In my work as a coach, I’ve worked with nearly every level of employee from new hire to CEO and CFO. In nearly every case, I’ve found the people to be hard working and eager to improve. They all want respect for a job well done and they desire to get along well with the other employees and their customers.

I’ve found that the role of coach can serve in many capacities and that there are definite ways to be more successful. If the coach is an outside consultant, they have many advantages. They don’t have to answer to anyone within the company and so they are more than likely going to be honest about their feedback. If they’re employed by the company, they still have to play the political game that goes on in some companies. If a coach is employed by the company, then often times the coach is employed by the leader instead of being a partner to them. I’ve been on both sides of the coin, and I’ve decided that it’s far better to be hired as a consultant than as a long term employee.

I’ve also found that a combination of working in person and on the phone is more of an advantage. Even after working on the phone for years with people on and off, there is always an advantage of meeting face to face. So much about a person shows up in their body language, and in their mannerisms. The clients have a better idea of who the coach is and the coach has a better understanding of the client. After the face to face initial meeting, regular phone calls are great to keep the relationship going.

The coach can service their client in many ways. If a coach has an expertise in business, then writing articles and sending information on that particular subject is always of help to the clients. The role of mentor does happen within the context of the coaching relationship sometimes, because the client often does ask for advice or help. Some coaches state clearly that they don’t give advice whatsoever. As an expert in the field, I don’t think that is reasonable, or always the best answer. I’ve seen coaches ask clients the same question dozens of ways, and if the client doesn’t know the answer and wants the quick one, some advice from the coach is truly appreciated. Additionally, sometimes the brainstorm process between the coach and client helps stimulate other thought from the client. I never hesitate to offer suggestions, advice or ideas if the time is right.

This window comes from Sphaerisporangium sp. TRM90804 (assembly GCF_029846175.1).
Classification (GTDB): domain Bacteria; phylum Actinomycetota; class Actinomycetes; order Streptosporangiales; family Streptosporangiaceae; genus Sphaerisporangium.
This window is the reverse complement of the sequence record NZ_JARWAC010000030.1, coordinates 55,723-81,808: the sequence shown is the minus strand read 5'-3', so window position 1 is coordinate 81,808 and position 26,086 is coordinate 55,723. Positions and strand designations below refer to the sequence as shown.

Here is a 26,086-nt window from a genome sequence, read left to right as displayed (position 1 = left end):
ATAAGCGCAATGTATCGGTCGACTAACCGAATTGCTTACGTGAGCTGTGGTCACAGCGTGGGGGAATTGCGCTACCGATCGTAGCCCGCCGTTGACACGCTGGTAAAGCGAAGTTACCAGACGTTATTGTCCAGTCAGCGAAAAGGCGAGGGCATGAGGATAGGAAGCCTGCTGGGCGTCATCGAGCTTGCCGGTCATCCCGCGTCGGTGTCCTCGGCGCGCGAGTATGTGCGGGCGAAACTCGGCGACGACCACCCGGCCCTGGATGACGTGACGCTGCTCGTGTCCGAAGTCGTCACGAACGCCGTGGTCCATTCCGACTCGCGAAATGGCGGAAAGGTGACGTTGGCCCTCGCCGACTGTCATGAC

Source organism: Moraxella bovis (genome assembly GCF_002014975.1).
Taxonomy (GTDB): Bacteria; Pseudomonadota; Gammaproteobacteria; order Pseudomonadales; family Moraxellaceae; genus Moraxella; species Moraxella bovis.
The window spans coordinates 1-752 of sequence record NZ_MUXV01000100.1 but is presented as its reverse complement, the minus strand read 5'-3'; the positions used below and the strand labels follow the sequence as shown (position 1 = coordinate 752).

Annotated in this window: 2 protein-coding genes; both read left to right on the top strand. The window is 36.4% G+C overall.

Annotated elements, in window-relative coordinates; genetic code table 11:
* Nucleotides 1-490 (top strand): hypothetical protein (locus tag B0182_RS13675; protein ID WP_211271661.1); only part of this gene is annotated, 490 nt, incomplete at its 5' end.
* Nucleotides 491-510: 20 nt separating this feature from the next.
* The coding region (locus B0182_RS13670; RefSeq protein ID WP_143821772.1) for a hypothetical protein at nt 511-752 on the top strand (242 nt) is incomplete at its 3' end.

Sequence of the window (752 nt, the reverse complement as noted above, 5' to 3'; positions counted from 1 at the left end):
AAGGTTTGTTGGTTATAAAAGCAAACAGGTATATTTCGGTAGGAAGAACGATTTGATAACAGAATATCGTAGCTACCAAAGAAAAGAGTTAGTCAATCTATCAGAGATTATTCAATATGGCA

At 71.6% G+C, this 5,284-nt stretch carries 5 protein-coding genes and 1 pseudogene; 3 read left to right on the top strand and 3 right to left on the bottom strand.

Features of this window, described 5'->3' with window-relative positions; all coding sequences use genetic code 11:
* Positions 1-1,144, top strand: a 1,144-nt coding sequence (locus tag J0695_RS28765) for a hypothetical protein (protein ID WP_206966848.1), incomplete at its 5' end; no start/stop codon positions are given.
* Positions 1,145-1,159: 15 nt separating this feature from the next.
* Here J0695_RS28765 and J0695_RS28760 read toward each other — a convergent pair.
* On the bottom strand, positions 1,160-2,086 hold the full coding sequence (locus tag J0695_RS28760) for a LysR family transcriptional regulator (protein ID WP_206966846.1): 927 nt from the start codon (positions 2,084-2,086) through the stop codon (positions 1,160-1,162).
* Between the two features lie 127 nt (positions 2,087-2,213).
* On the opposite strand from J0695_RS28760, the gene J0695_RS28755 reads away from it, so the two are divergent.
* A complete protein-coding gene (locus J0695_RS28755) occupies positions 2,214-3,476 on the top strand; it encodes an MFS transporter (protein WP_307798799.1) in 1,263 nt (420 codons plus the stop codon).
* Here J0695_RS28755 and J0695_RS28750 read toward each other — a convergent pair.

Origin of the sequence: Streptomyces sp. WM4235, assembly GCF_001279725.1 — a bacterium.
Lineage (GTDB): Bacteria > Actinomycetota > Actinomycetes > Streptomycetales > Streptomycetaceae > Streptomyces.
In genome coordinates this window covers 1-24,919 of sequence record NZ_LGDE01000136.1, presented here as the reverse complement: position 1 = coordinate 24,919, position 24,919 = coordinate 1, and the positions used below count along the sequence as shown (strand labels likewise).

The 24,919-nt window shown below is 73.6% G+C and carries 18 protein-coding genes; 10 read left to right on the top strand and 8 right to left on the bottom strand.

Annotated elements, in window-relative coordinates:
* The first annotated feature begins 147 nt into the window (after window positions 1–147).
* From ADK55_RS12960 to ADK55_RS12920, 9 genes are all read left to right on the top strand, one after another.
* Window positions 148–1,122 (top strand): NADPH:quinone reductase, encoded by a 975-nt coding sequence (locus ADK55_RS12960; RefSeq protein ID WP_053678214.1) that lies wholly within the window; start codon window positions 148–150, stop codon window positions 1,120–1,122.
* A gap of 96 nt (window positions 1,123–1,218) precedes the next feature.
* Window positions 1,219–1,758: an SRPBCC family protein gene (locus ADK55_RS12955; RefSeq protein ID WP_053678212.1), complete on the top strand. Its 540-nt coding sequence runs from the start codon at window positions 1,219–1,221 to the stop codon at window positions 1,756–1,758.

In order to keep the busy client engaged, regular email check in’s work wonders. They might be on the road traveling but a quick line of encouragement is always appreciated by the client. I’ve sent cards, books, motivational quotes, articles, business leads, ideas for projects, or quick brainstorms I had outside of the calls or meetings. I’ve always been thanked for these additional items that I’ve added to my coaching.

Confidentiality is key within the coaching relationship. Often times, the client uses the coach to brainstorm ideas that they want to use at the company, and they practice with the coach before hand. I’ve coached numerous clients before they’ve entered big meetings or before they’ve spoken before their companies. It’s good to remind the client that all of the conversations are 100% confidential. This way, they’ll continue to open up as the relationship progresses.

I’ve worked with my clients in the areas of self esteem, leadership, branding themselves within the organization, becoming bolder, public relations in their industries, creating raving fans out of their clients, increasing their client base, creating ideas of projects to pitch, their image, their clothes, conversation skills, and maneuvering their way politically in their company. I haven’t met anyone yet who doesn’t want to be secure in their job and well liked. It’s key to every human being. And the key for the coach is to continually express to their clients, the strengths that the coach identifies and reminds him or her to be authentic to who they are as a person.

The role of coach is an honor. You get to know the clients incredibly well and it’s a thrill to see them develop professionally and personally. And when others in the organization start to see the growth and the changes in the client, that’s when they start taking notice. And that’s usually when other clients come knocking at the door!